“No, I feel like we have a very unique product,” an employee told The Observer. “Anyone who tries it is going to find it to be a quality product. We hear people all day saying it’s one of the best things they’ve ever eaten. No matter what percent you’re in, once you try it, you’ll love it.”

And, of course, the whole idea that any pizza not laden with diamonds and the squandered dreams of Detroit factory workers is for the one percent is ludicrous. Even at the high price tag – $28 – a family of four can eat a meal and not break the bank.

What the Daily News should really be focusing on is Lhota’s answer. Not only can he not name his favorite pizzeria, he claims that his favorite slice is – gasp! – buffalo chicken! From Queens!!!

Freakin’ savage.

pizza-bagel

Pizza Bagel, the only kosher pizzeria on Avenue U east of Coney Island Avenue, located at 2724 Avenue U, has closed down as new owners renovate the storefront for its rebranding as Kosher Pizza Palace.

Pizza Bagel opened just a handful of years ago, and shuttered its gates in early August. The sign, announcing the management change, went up more recently, and workers were there on Saturday making some improvements to the exterior.

The new restaurant, Kosher Pizza Palace, is a Sheepshead Bay offshoot of the main location in Midwood, at 2916 Avenue M. No word yet on when it will open up.

pizza-on-bay

Just 21 months after replacing another pizzeria at the same location, it appears Pizza Cardo at 1730 Jerome Avenue has itself been replaced, this time by Pizza by the Bay.

We noticed the sign switch earlier this week, but are unsure of when it actually changed hands. Pizza Cardo opened in September 2011, months after the closing of Benny’s Gourmet Pizza.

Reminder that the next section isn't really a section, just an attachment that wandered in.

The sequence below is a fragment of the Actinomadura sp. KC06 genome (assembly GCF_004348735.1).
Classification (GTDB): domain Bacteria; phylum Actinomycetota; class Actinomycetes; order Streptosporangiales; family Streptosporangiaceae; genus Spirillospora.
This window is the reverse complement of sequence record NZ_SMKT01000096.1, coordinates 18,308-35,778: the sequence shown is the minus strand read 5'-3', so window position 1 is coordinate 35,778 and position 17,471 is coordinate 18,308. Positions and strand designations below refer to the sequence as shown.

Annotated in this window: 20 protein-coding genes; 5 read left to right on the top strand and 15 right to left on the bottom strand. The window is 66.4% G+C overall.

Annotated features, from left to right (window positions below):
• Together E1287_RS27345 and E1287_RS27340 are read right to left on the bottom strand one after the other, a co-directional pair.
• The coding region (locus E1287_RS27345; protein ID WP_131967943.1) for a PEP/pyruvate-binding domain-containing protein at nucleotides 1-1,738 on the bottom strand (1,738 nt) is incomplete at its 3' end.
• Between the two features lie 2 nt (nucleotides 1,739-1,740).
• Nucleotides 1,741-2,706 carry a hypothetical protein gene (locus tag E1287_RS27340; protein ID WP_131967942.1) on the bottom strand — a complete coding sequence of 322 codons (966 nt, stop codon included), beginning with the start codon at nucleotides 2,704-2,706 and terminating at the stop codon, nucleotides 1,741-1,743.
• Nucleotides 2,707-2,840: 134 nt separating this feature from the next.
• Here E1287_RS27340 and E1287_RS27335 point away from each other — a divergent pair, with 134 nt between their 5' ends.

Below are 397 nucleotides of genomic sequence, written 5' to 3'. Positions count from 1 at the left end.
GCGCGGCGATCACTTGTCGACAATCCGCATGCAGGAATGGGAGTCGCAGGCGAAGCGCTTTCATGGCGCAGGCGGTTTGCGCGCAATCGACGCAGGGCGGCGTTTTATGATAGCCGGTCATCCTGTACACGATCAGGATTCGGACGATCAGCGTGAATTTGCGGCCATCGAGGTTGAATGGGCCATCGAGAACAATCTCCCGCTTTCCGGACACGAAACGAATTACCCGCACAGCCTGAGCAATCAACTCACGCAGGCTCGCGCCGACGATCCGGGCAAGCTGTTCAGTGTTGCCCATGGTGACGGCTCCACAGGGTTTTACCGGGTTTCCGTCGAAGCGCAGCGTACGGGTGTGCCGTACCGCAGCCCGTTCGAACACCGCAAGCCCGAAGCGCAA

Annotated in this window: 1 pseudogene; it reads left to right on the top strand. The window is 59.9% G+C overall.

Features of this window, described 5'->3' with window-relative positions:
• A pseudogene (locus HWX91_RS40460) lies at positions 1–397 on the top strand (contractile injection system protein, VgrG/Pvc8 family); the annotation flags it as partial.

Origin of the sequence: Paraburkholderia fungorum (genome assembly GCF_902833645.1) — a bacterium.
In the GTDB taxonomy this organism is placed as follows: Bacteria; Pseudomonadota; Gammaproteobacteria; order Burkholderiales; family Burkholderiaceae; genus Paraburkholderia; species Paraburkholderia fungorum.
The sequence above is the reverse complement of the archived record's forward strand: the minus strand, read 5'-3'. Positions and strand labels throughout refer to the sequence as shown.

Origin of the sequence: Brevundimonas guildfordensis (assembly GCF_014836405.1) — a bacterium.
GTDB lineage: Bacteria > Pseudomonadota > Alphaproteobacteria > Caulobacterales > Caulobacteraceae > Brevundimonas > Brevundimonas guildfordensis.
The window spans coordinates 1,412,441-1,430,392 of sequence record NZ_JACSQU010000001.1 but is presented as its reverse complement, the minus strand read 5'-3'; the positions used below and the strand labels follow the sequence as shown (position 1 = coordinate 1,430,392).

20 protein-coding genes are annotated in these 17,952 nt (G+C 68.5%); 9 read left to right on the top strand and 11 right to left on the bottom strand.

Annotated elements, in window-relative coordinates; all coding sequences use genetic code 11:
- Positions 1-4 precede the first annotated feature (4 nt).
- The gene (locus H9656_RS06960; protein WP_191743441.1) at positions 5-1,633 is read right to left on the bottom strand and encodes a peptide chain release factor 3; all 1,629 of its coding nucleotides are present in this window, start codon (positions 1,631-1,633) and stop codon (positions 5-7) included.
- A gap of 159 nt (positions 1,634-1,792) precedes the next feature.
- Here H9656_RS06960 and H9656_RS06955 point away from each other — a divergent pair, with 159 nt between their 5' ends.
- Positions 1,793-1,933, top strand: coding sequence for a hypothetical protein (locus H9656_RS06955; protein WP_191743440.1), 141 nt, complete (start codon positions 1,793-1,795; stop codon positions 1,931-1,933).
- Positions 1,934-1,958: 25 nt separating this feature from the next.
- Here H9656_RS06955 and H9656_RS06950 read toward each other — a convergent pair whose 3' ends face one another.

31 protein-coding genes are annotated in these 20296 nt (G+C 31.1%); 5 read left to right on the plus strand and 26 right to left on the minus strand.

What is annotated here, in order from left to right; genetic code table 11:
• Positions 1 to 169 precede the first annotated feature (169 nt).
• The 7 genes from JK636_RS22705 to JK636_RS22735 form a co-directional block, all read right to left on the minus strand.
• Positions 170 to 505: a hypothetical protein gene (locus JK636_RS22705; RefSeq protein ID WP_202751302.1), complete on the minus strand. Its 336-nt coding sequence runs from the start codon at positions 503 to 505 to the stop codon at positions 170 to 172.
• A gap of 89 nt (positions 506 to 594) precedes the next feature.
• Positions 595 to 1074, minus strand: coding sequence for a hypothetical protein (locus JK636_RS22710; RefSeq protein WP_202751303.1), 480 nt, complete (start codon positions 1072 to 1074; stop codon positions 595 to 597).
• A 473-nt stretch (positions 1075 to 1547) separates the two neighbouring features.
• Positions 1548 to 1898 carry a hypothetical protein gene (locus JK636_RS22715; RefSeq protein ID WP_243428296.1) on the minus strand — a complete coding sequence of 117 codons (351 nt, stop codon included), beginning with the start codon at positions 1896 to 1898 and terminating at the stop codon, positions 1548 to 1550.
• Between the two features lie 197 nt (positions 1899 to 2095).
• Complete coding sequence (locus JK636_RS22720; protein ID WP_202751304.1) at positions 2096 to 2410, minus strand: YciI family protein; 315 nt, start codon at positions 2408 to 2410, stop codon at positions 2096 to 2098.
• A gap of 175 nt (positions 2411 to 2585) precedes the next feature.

Both businesses were kosher, and, judging by the certification letter in Pizza by the Bay’s window, so is the new spot. It is the only kosher pizza in the downtown Sheepshead Bay area.

Let us know if you’ve given Pizza by the Bay a try. And best of luck to the new business – more-so than their predecessors, we hope.

Photo via ny.eater.com

I have to admit, I am a little wary of writing this article. The daily lines to get a slice of Di Fara’s incredibly perfect pizza are already so long that I am loath to spread the word of the new spinoff spot located just a few doors down (1012 East 15th Street) that features an expanded menu. Still, if the food is just as good as Di Fara’s, no amount of ink spilled will stop foodies from flocking to Avenue J in Midwood.

According to a report by NY Eater, MD Kitchen is officially open for business, offering an expanded menu of delicious Italian foods that Di Fara used to feature before pizza became the only menu item.

Opened by the children of pizza master Dominic DeMarco, MD Kitchen will be serving up everything from pasta dishes, salads, heroes, sandwiches, wings, fries and hot dogs. The name MD Kitchen was humorously explained by Dominic’s daughter Maggie DeMarco on a Facebook entry.

“Mama DeMarco’s for our mom, Mikey DeMarco for our nephew, Maggie DeMarco for me? What it does not mean is medical doctor.”

Personally I don’t care what it stands for, I will be heading over ASAP to see how the new menu stacks up to the incredible pizza experience just a few doors down.

Posted this morning on Di Fara’s Facebook page:

[Di Fara] is happy to announce that several doors down we will be opening a tiny take out place offering all our old menu items that so many have been missing. We will have pasta, heros, salad and more.We expect to open mid April. All our products will use the finest and freshest ingredients as we always do at Difara….please, no questions at this time…Will update as we see fit ! Thank you….Happy April !

Eater, which was the first to report on this off-shoot of the current Di Fara’s location (1424 Avenue J), notes that it will be the first time in at least 10 years since Di Fara sold pasta dishes.